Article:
Nesuhi Ertegun life and biography

Nesuhi Ertegun picture, image, poster

Nesuhi Ertegun biography

Date of birth : 1917-11-26
Date of death : 1989-07-15
Birthplace : Istanbul, Turkey
Nationality : Turkish
Category : Famous Figures
Last modified : 2011-11-12
Credited as : record producer, Atlantic Records, WEA International

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Nesuhi Ertegun was a Turkish record producer and executive of Atlantic Records and WEA International.Nesuhi Ertegun, brother of Atlantic Records chairman and cofounder Ahmet Ertegun, helped establish the label as a haven for now-classic jazz, pop, and rhythm-and-blues. Ertegun joined the label in 1955 as a partner--his brother founded the company in 1947--and was in charge of expanding Atlantic's jazz roster and of shifting the singles-oriented label into LP production.
Under his direction, Atlantic's jazz roster widened to include such musical titans as Ornette Coleman, John Coltrane, Charles Mingus, the Modern Jazz Quartet, and Herbie Mann. He also oversaw the recordings of Coleman's Shape of Jazz to Come, Coltrane's Giant Steps, and Mingus' Blues and Roots. In many cases, the jazz recordings that musicians created with Ertegun were their initial recordings. Joel Dorn, a producer who recorded and promoted jazz for Atlantic in the 1960s, told Rolling Stone 's Fred Goodman, "Atlantic had the best mix of commercial and artistic music. With John Coltrane, Bobby Darin, and Ray Charles on the same label, the scope was just incredible. That was a reflection of Nesuhi's viewpoint." Ertegun oversaw Atlantic's mid-fifties move into long-playing albums, and Jerry Wexler, the former president of Atlantic Records, told Goodman, "Nesuhi opened that whole area for Atlantic--everything from recording to packaging was done under Nesuhi's guidance." Ertegun won a 1991 Lifetime Achievement Award and was inducted into the Rock and Roll Hall of Fame that same year.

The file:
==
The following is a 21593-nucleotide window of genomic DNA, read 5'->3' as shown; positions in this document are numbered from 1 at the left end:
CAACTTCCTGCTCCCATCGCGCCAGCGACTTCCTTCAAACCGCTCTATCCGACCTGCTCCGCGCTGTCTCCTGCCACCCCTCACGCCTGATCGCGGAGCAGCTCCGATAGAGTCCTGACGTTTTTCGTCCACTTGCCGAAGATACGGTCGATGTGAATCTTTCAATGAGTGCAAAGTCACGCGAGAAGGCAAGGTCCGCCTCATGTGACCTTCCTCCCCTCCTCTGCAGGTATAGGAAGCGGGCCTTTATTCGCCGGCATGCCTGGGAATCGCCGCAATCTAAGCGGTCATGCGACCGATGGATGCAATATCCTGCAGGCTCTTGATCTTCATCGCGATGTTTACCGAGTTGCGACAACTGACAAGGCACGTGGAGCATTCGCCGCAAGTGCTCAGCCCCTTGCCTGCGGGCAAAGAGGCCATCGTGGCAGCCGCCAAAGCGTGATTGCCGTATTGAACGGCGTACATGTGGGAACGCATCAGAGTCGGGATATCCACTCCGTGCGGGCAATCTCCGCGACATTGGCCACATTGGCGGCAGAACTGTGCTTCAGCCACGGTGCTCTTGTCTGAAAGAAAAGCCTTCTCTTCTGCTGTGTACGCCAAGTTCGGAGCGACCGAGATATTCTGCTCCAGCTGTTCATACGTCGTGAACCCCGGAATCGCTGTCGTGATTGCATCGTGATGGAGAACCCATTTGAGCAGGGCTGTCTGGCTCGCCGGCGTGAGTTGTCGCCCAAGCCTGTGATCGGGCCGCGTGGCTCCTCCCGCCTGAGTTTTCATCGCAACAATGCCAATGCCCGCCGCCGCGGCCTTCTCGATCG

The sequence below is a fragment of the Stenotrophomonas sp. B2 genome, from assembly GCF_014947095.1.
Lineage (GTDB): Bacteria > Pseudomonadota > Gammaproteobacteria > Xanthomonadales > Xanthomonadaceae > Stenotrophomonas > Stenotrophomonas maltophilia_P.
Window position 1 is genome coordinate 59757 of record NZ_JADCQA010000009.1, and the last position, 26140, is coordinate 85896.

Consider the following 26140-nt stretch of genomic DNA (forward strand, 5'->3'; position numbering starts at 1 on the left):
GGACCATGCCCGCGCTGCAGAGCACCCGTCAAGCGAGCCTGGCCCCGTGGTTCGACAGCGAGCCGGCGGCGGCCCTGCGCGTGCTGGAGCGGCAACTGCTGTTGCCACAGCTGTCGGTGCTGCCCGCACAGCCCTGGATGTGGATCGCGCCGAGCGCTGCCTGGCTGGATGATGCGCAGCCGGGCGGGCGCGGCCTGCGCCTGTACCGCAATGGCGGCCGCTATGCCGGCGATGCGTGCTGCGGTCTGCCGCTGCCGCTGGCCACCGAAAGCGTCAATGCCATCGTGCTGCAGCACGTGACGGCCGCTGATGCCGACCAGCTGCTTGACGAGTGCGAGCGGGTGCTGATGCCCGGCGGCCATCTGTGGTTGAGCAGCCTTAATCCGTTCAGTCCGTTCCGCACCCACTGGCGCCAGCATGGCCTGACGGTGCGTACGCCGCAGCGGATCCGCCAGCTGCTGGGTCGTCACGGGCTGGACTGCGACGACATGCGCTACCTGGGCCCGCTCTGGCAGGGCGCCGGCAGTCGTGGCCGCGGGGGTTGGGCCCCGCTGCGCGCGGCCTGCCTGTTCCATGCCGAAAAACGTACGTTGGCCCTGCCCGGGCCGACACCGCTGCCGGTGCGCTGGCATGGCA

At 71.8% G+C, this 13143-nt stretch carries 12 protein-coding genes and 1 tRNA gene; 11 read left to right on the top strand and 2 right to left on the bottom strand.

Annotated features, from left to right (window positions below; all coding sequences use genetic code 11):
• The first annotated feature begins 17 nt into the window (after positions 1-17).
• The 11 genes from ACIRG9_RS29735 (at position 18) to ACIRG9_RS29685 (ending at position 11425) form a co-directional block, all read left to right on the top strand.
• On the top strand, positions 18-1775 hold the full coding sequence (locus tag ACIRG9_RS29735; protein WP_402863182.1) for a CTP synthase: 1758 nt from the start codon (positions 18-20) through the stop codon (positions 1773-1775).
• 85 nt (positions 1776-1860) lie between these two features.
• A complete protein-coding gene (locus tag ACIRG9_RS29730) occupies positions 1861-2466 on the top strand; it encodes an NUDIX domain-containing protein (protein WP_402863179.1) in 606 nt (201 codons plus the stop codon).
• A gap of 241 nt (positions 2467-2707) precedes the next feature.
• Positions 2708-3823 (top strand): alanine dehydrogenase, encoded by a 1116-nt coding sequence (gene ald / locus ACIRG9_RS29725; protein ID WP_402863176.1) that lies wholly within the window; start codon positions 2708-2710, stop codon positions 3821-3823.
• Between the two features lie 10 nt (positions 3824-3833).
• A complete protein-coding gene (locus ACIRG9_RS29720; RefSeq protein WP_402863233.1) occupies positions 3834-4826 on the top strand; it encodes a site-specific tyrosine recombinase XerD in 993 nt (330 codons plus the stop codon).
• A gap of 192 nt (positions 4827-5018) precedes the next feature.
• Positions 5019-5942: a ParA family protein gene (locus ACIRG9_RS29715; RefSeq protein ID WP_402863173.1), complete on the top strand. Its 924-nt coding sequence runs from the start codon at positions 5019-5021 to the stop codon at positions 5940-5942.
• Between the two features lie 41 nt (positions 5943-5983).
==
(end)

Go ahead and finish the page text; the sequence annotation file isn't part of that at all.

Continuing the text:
Ertegun was born in Istanbul, Turkey, and moved to the U.S. in 1939 with his family to live in Washington D.C. His father, M. Munir Ertegun, served as the Turkish ambassador to the U.S. As a young man, Ertegun and his brother Ahmet organized jam sessions with jazz musicians at the Turkish embassy, and both brothers were known to be ardent record collectors. He and his brother Ahmet would frequent the Howard Theater in Washington D.C. and scour the black community for records by their favorite musicians. Ertegun attended school at the Sorbonne in Paris and then at American University in Washington D.C. After college, he moved to Los Angeles and opened a record store; he also started his own record label, Crescent Records--later called Jazzman--which released recordings by Jelly Roll Morton, Jimmy Noone, Kid Ory, and other early New Orleans-style jazz musicians. He taught one of the earliest accredited classes in jazz music at UCLA and edited a record magazine called Record Challenger . While Ertegun was living on the west coast, Wexler asked him to record a session with the R&B group The Drifters as a favor, even though Ertegun wasn't affiliated with Atlantic Records at the time. When he was a producer at Atlantic, Ertegun's career extended far beyond jazz: he produced recordings by LaVern Baker, Ray Charles, and Bobby Darin. He was also responsible for signing Roberta Flack to the label, after Dorn brought her talent to his attention. He had a taste for sophisticated cabaret music and produced albums by Bobby Short. Dorn told Goodman, "I was stunned by how meticulous he was. When preparing an album, he'd be just as concerned about the cover art and the punctuation in the liner notes as he was with the music."